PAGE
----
Laparoscopic surgical procedures commonly used to treat morbid obesity are now also being used in nonobese patients to treat type 2 diabetes mellitus (DM).1,2 Although this surgery is usually performed with few complications, the use of a calibrating orogastric tube to facilitate gastric pouch formation has been associated with procedural complications.3 Herein, I report 2 cases of arytenoid dislocation in diabetic patients undergoing laparoscopic surgery requiring insertion of a calibrating orogastric tube. I discuss the possible mechanisms for this rare complication. The patients’ written consent was obtained for publication of this report.
Patient 1 was a 60-year-old ASA physical status II woman (52 kg and 150 cm; body mass index [BMI]: 23 kg/m2) with a 7-year history of type 2 DM who was scheduled for laparoscopic Roux-en-y gastric bypass surgery. Patient 2 was a 37-year-old ASA physical status II woman (62 kg and 162 cm; BMI: 24 kg/m2) with an 8-year history of type 2 DM who was scheduled for laparoscopic loop duodenojejunal bypass with sleeve gastrectomy. Patient 1 had a long history of a light “breathy” voice. No other history of pharyngeal or laryngeal disorders was found in either patient. In both patients, preoperative laboratory examination was unremarkable and preoperative airway evaluation revealed a class 2 airway and no risk of difficult tracheal intubation.
After standard monitoring, anesthesia was induced with fentanyl, propofol, and rocuronium. After complete muscle relaxation was achieved, a 7.0-mm tracheal tube with a Flexi-Slip stylet (Willy Rüsch AG, Kernen, Germany) was smoothly inserted into the trachea under direct vision with the aid of a Macintosh 3 laryngoscope blade. Anesthesia was maintained with desflurane 7% to 9% (FIO2 = 0.8) in patient 1 and 3.0% to 3.5% sevoflurane (FIO2 = 0.5) in patient 2 with controlled pressure ventilation via a circle system. Additional neuromuscular blockade was administered intraoperatively.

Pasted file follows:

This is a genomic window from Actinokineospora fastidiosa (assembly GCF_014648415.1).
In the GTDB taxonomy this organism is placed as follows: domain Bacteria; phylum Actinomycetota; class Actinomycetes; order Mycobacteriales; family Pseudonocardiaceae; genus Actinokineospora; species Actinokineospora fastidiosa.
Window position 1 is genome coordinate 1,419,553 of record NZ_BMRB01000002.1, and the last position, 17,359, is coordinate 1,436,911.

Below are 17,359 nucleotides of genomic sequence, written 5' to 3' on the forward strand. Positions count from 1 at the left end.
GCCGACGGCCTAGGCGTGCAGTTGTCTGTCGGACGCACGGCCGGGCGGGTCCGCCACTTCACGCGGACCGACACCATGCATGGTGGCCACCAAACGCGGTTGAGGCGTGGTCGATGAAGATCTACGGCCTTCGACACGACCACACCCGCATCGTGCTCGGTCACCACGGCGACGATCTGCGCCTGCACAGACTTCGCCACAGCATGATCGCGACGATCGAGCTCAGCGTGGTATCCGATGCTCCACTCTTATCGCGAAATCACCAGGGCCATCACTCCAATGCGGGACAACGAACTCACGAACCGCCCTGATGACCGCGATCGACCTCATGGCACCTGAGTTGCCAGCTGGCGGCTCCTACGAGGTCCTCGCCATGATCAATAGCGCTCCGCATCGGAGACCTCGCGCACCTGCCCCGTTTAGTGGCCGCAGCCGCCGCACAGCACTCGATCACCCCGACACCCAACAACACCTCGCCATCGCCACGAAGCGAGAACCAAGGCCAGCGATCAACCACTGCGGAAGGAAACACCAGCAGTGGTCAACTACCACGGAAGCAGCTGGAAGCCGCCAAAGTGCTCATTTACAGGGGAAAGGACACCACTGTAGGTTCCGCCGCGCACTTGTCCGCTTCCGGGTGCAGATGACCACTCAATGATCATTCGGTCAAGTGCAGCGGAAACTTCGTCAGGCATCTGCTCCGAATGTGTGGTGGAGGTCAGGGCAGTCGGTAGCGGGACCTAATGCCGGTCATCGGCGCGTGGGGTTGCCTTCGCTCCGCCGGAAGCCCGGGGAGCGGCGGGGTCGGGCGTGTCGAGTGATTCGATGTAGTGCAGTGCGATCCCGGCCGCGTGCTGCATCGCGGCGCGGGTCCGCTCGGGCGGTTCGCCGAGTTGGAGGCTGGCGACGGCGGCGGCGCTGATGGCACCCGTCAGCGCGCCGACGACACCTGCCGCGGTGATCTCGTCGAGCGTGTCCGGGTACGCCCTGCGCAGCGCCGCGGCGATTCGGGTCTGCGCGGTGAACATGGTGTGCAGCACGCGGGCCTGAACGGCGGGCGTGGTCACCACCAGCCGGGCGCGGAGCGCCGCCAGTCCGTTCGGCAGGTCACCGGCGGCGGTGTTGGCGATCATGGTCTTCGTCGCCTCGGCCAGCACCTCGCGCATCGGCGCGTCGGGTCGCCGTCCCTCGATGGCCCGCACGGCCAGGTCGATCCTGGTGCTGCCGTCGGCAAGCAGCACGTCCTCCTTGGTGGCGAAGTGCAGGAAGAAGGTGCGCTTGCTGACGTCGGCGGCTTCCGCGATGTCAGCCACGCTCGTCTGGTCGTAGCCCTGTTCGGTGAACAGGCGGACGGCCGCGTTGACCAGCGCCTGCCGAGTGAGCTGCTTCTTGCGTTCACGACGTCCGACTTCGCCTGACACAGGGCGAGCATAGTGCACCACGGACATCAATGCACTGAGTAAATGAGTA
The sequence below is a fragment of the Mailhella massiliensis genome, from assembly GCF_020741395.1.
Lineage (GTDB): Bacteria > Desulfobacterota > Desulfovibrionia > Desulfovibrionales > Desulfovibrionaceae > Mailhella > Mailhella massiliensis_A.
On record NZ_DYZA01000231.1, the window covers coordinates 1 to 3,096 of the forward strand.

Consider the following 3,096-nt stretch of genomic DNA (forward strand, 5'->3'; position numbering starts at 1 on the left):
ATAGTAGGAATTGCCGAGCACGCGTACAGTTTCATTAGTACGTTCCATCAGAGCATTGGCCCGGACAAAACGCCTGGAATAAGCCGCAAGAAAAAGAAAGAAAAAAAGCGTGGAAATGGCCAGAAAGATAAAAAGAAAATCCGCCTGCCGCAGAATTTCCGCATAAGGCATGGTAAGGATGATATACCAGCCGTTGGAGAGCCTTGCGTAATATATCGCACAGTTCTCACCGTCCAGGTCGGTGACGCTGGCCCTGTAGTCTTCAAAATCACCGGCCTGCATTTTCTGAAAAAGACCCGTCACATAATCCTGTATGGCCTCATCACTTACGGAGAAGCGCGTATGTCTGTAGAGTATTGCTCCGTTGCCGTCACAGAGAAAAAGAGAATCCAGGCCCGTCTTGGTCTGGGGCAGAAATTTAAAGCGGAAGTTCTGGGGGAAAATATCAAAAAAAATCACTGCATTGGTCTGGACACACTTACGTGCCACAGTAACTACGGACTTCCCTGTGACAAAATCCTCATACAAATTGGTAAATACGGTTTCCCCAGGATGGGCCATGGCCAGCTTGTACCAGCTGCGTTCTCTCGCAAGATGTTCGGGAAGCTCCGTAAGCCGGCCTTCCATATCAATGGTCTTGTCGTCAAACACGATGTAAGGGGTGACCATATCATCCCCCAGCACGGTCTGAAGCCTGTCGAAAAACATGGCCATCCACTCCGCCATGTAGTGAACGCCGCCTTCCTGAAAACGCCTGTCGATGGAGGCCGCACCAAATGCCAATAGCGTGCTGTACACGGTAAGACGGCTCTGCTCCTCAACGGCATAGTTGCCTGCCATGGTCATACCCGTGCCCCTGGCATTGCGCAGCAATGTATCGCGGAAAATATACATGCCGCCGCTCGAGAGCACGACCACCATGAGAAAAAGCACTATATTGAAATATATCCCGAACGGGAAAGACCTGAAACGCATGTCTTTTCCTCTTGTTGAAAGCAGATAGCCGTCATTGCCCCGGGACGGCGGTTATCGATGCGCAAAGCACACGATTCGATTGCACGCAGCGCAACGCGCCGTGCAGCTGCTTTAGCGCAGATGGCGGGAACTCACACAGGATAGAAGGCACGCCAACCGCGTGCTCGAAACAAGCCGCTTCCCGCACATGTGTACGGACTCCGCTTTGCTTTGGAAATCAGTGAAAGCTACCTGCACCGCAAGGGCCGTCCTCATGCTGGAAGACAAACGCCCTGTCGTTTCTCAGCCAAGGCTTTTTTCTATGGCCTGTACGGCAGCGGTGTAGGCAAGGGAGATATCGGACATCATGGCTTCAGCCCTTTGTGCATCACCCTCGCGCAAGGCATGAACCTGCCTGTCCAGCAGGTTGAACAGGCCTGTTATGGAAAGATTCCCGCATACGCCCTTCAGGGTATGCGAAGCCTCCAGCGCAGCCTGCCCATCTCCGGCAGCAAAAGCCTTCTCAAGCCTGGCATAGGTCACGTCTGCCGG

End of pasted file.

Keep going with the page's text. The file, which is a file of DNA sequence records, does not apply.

After tracheal intubation, a calibrating orogastric tube (36-Fr gauge; Obtech Medical Sàrl, Bern, Switzerland) was introduced into the esophagus blindly and left in place. The introduction of the orogastric tube was smooth, and no resistance was encountered in either patient. Both patients were positioned supine with their heads and necks kept in a neutral position.
Pneumoperitoneum was established with CO2 at an intraabdominal pressure of 15 mm Hg. The operating table was adjusted to move the patients into reverse Trendelenburg position at an angle of 30° to 45° intraoperatively. Both patients tolerated the operation well, and the orogastric tube was removed without difficulty just before completion of the operation. After surgery, the trachea was extubated without difficulty. The total time for tracheal intubation was 305 minutes in patient 1 and 230 minutes in patient 2.
Neither patient complained of hoarseness or other pharyngeal discomfort during their stay in the recovery room, but on the second postoperative day, both developed increasingly severe hoarseness. Patient 1 had a history of a breathy voice, and conservative therapy was used to treat the hoarseness. She was discharged on the 4th postoperative day but returned on the 34th day complaining of persistent hoarseness. An otorhinolaryngologist using fiberoptic laryngoscopy found limited left arytenoid movement. A dislocated arytenoid cartilage was suspected. Closed reduction of the displaced cartilage was performed under general anesthesia on the 36th postoperative day. Voice recovery was limited.
When patient 2 developed severe hoarseness on the second postoperative day, the surgeon, aware of the complications of patient 1, requested an otorhinolaryngologist to perform fiberoptic laryngoscopy on the third postoperative day. The examination revealed left anterior dislocation of the arytenoid cartilage with nearby mucosal edema (Fig. 1). Closed reduction was performed under general anesthesia on the same day, and the voice quality improved after the operation.